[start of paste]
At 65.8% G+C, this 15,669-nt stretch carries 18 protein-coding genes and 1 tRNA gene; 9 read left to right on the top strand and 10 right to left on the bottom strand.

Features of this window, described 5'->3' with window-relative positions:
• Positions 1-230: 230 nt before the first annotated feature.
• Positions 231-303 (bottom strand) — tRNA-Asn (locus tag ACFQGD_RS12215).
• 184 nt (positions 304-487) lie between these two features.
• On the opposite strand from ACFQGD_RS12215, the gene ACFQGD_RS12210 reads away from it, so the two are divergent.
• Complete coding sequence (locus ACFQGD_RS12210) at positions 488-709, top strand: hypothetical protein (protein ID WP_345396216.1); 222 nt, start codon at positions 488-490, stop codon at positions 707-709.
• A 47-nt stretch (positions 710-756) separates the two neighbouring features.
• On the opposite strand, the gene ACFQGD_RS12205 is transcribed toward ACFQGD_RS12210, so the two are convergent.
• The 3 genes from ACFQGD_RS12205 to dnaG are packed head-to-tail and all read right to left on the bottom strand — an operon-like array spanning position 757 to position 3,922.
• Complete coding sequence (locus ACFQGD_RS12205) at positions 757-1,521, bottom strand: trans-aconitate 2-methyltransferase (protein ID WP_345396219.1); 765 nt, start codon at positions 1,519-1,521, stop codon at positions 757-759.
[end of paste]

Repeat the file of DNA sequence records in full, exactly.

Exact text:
At 65.8% G+C, this 15,669-nt stretch carries 18 protein-coding genes and 1 tRNA gene; 9 read left to right on the top strand and 10 right to left on the bottom strand.

Features of this window, described 5'->3' with window-relative positions:
• Positions 1-230: 230 nt before the first annotated feature.
• Positions 231-303 (bottom strand) — tRNA-Asn (locus tag ACFQGD_RS12215).
• 184 nt (positions 304-487) lie between these two features.
• On the opposite strand from ACFQGD_RS12215, the gene ACFQGD_RS12210 reads away from it, so the two are divergent.
• Complete coding sequence (locus ACFQGD_RS12210) at positions 488-709, top strand: hypothetical protein (protein ID WP_345396216.1); 222 nt, start codon at positions 488-490, stop codon at positions 707-709.
• A 47-nt stretch (positions 710-756) separates the two neighbouring features.
• On the opposite strand, the gene ACFQGD_RS12205 is transcribed toward ACFQGD_RS12210, so the two are convergent.
• The 3 genes from ACFQGD_RS12205 to dnaG are packed head-to-tail and all read right to left on the bottom strand — an operon-like array spanning position 757 to position 3,922.
• Complete coding sequence (locus ACFQGD_RS12205) at positions 757-1,521, bottom strand: trans-aconitate 2-methyltransferase (protein ID WP_345396219.1); 765 nt, start codon at positions 1,519-1,521, stop codon at positions 757-759.